Equity Plans

Employers should review their equity plans to determine whether a furlough would be treated as a termination of employment. This determination is likely to fall to the plan administrator, which may be the board, a committee of the board, or an officer in the case of grants beyond the C-suite, and the plan document may provide the administrator with significant and binding discretion to construe its terms. In the event that it is determined that the furlough is a termination of employment, awards will be treated in accordance with the termination provisions of the plan or award agreement. However, typically, equity plans or the related award agreements provide for awards to remain outstanding and for continued vesting during an approved leave of absence (in some cases through an express leave of absence provision). It is also possible that a plan will provide that vesting be tolled during certain leaves of absence. Plan administrators should review plan provisions, including whether the plan documents limit the duration of an approved leave of absence to a set period (such as 90 days). If the existing plan terms are not in line with employer expectations, or the needs of the employer, the employer may wish to consider whether to amend awards to reach the desired outcome (and the accounting consequences of any change).

Employers should remain aware that changing circumstances may impact this assessment mid-furlough and separately assess whether the furlough has resulted in a "separation from service" under Section 409A, which is discussed further below, or, in the case of incentive stock options (ISOs), a termination of employment under the regulations governing ISOs.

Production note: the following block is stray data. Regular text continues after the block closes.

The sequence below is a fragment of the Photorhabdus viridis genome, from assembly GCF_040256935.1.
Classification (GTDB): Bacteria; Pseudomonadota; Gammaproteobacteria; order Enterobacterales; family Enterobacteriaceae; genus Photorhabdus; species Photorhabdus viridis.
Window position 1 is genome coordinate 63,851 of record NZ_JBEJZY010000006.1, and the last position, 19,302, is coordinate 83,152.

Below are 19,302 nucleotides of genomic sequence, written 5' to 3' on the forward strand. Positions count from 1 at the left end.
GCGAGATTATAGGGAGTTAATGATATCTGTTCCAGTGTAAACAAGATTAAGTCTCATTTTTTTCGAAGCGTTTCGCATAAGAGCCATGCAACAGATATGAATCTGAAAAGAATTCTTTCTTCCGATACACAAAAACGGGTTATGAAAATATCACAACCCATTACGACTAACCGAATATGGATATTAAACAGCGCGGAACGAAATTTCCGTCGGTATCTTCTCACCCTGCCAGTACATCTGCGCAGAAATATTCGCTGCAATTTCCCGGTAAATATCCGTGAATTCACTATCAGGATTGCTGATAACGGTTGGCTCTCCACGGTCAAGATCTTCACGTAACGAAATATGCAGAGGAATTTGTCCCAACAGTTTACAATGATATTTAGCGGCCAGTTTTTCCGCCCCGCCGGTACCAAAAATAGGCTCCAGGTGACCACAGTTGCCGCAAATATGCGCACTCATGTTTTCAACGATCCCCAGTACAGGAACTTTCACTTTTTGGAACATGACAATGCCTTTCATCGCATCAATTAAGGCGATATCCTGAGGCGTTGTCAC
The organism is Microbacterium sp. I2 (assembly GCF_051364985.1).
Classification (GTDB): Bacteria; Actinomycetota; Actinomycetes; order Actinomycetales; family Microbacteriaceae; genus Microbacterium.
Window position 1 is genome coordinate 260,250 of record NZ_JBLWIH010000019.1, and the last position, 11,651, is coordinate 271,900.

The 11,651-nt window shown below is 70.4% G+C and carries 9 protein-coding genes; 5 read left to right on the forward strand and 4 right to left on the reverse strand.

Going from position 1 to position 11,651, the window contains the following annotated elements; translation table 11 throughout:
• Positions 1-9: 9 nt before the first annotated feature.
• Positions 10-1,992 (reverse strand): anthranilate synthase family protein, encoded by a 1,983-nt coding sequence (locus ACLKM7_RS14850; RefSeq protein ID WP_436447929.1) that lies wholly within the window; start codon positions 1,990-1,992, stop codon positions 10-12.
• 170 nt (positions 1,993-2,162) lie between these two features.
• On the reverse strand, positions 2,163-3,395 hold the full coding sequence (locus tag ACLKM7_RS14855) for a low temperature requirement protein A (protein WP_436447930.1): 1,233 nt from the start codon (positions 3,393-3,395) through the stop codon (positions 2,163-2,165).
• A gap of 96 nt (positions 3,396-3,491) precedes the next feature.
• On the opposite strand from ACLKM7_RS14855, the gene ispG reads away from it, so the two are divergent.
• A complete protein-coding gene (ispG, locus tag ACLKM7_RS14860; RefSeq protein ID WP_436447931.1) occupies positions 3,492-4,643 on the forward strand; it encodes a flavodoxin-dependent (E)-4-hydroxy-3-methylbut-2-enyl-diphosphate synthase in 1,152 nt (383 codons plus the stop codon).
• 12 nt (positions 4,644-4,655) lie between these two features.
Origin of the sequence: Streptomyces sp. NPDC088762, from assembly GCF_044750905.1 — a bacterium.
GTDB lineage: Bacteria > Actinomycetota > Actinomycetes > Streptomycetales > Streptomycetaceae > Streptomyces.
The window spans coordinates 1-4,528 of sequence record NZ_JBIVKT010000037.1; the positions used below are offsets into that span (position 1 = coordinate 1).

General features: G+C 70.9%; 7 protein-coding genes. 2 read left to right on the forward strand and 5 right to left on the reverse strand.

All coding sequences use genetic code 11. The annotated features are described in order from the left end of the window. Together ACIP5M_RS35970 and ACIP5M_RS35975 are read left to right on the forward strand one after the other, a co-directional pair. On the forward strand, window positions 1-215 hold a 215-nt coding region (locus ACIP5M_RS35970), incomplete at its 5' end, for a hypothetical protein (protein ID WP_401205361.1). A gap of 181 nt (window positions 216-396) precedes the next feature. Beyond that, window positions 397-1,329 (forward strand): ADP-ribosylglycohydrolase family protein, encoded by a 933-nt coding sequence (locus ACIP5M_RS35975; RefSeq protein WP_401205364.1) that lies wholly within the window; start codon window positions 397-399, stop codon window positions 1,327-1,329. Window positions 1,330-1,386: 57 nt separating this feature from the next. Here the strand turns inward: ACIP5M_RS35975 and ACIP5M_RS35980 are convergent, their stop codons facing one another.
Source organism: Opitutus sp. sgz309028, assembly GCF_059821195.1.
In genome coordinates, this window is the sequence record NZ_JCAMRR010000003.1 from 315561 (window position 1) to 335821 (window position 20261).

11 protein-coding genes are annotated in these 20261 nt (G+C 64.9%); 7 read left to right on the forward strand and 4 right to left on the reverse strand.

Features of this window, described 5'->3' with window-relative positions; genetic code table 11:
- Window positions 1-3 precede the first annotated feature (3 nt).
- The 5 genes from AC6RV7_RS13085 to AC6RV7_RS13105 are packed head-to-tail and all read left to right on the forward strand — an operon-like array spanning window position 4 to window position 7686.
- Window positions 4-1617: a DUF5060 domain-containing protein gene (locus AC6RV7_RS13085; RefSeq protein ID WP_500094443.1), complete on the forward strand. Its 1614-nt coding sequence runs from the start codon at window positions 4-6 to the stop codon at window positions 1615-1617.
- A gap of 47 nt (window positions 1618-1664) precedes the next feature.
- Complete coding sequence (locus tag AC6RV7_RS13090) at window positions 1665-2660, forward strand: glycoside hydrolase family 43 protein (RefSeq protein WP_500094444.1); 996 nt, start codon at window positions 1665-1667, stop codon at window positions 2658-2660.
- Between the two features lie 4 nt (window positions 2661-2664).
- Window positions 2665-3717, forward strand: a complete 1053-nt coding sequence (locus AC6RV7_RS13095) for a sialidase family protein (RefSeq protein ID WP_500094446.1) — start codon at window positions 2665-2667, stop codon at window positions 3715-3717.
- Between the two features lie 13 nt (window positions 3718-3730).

Section 409A

Employers should consider whether an employee furlough results in a "separation from service" under its non-qualified deferred compensation plans covered by Section 409A. Under Section 409A, an employee furlough is not a "separation from service" so long as it qualifies as a "bona fide" leave of absence. A "bona fide" leave of absence is one where there is a reasonable expectation that the employee will return to perform services for the employer, and where either: (a) the leave is less than six months or (b) the leave of absence exceeds six months but the employee has either a contractual or a statutory right to reemployment. If the leave exceeds six months and the individual does not have a contractual right to reemployment, the employment relationship would be deemed terminated on the first date following the six-month period.

Other Benefits

Employers should also carefully review and assess the impact of furloughs on employee participation in, and elections made under other benefit plans, including flexible spending accounts. A furlough may be considered a qualifying event triggering an employee's ability to make mid-year election changes under a flexible spending account. Employers should notify furloughed employees of the impact of the furlough on the plans in which they participate and of their ability to make changes in plan elections such as transit benefits and employee stock purchase plans.

Labor Law and Contract Considerations

Employers considering furloughing employees must consider and comply with applicable federal, state and local wage and labor laws, as well as any individual contracts and employer policies.